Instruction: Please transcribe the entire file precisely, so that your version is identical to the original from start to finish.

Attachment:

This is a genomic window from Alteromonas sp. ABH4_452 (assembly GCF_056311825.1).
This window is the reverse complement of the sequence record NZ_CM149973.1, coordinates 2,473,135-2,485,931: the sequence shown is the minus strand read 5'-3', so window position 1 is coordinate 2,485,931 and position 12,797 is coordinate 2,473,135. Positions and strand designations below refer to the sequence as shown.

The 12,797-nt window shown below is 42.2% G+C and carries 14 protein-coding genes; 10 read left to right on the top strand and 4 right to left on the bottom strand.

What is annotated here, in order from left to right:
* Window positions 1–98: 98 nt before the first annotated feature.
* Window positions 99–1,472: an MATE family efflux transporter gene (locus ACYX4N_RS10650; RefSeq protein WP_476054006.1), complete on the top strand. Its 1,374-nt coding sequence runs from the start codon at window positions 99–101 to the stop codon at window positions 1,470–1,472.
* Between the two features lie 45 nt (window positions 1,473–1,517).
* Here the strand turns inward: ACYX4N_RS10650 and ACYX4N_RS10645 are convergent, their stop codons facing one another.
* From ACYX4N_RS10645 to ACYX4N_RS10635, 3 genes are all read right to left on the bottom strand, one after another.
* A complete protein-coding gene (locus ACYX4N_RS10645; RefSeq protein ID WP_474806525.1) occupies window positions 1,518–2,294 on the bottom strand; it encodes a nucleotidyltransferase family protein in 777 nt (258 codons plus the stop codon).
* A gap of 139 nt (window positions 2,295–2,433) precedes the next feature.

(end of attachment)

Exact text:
This is a genomic window from Alteromonas sp. ABH4_452 (assembly GCF_056311825.1).
This window is the reverse complement of the sequence record NZ_CM149973.1, coordinates 2,473,135-2,485,931: the sequence shown is the minus strand read 5'-3', so window position 1 is coordinate 2,485,931 and position 12,797 is coordinate 2,473,135. Positions and strand designations below refer to the sequence as shown.

The 12,797-nt window shown below is 42.2% G+C and carries 14 protein-coding genes; 10 read left to right on the top strand and 4 right to left on the bottom strand.

What is annotated here, in order from left to right:
* Window positions 1–98: 98 nt before the first annotated feature.
* Window positions 99–1,472: an MATE family efflux transporter gene (locus ACYX4N_RS10650; RefSeq protein WP_476054006.1), complete on the top strand. Its 1,374-nt coding sequence runs from the start codon at window positions 99–101 to the stop codon at window positions 1,470–1,472.
* Between the two features lie 45 nt (window positions 1,473–1,517).
* Here the strand turns inward: ACYX4N_RS10650 and ACYX4N_RS10645 are convergent, their stop codons facing one another.
* From ACYX4N_RS10645 to ACYX4N_RS10635, 3 genes are all read right to left on the bottom strand, one after another.
* A complete protein-coding gene (locus ACYX4N_RS10645; RefSeq protein ID WP_474806525.1) occupies window positions 1,518–2,294 on the bottom strand; it encodes a nucleotidyltransferase family protein in 777 nt (258 codons plus the stop codon).
* A gap of 139 nt (window positions 2,295–2,433) precedes the next feature.